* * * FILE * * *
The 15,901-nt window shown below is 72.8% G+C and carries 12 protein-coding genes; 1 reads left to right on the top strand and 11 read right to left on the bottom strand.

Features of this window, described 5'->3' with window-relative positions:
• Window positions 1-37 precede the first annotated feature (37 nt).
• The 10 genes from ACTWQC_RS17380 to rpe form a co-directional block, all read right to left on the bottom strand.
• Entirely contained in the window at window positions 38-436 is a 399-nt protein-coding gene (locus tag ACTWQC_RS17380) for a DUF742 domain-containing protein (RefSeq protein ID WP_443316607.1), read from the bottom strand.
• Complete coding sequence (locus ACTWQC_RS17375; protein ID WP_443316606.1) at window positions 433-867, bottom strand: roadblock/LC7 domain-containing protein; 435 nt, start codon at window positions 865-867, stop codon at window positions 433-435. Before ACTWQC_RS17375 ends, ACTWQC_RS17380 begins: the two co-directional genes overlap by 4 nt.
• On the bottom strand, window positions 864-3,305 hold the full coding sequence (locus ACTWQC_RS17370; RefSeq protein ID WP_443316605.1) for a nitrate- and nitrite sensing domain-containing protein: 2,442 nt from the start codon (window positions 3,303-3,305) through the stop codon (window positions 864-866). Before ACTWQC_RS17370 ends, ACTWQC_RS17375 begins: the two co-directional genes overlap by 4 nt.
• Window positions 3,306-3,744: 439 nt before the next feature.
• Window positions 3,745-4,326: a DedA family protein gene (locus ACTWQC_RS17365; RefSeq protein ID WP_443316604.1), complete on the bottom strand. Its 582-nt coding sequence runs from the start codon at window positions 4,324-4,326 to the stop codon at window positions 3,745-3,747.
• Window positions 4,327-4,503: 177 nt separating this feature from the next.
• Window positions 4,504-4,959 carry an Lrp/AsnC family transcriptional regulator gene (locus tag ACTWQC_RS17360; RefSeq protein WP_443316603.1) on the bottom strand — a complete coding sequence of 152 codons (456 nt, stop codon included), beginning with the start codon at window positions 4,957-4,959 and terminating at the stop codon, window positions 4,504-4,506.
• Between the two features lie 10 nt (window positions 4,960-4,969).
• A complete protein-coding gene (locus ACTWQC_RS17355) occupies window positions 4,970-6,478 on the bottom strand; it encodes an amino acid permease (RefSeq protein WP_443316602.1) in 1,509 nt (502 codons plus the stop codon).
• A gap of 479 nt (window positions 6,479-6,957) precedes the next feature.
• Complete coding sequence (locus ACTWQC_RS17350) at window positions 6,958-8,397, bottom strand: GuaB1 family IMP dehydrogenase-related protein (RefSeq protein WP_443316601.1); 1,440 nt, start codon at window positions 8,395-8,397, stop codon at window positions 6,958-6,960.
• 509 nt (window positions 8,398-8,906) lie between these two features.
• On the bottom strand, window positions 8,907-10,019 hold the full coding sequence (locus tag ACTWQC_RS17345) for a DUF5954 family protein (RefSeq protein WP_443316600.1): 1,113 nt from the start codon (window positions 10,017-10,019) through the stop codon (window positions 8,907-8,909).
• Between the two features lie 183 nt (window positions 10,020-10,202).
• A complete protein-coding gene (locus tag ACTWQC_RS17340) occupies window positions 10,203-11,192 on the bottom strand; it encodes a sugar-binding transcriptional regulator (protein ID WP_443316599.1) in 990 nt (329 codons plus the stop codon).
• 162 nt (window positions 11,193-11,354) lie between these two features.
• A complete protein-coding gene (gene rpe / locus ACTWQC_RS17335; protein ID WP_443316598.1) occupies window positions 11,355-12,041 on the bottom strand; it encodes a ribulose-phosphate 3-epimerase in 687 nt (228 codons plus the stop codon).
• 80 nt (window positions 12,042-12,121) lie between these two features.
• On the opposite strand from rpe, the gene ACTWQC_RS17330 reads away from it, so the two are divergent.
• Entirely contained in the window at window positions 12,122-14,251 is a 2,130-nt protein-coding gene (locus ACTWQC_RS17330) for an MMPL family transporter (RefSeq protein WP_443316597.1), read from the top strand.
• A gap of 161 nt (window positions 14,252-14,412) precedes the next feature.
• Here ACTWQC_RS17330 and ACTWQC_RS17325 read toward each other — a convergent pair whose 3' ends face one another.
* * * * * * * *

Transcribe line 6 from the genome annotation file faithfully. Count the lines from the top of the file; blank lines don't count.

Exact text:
• Complete coding sequence (locus ACTWQC_RS17375; protein ID WP_443316606.1) at window positions 433-867, bottom strand: roadblock/LC7 domain-containing protein; 435 nt, start codon at window positions 865-867, stop codon at window positions 433-435. Before ACTWQC_RS17375 ends, ACTWQC_RS17380 begins: the two co-directional genes overlap by 4 nt.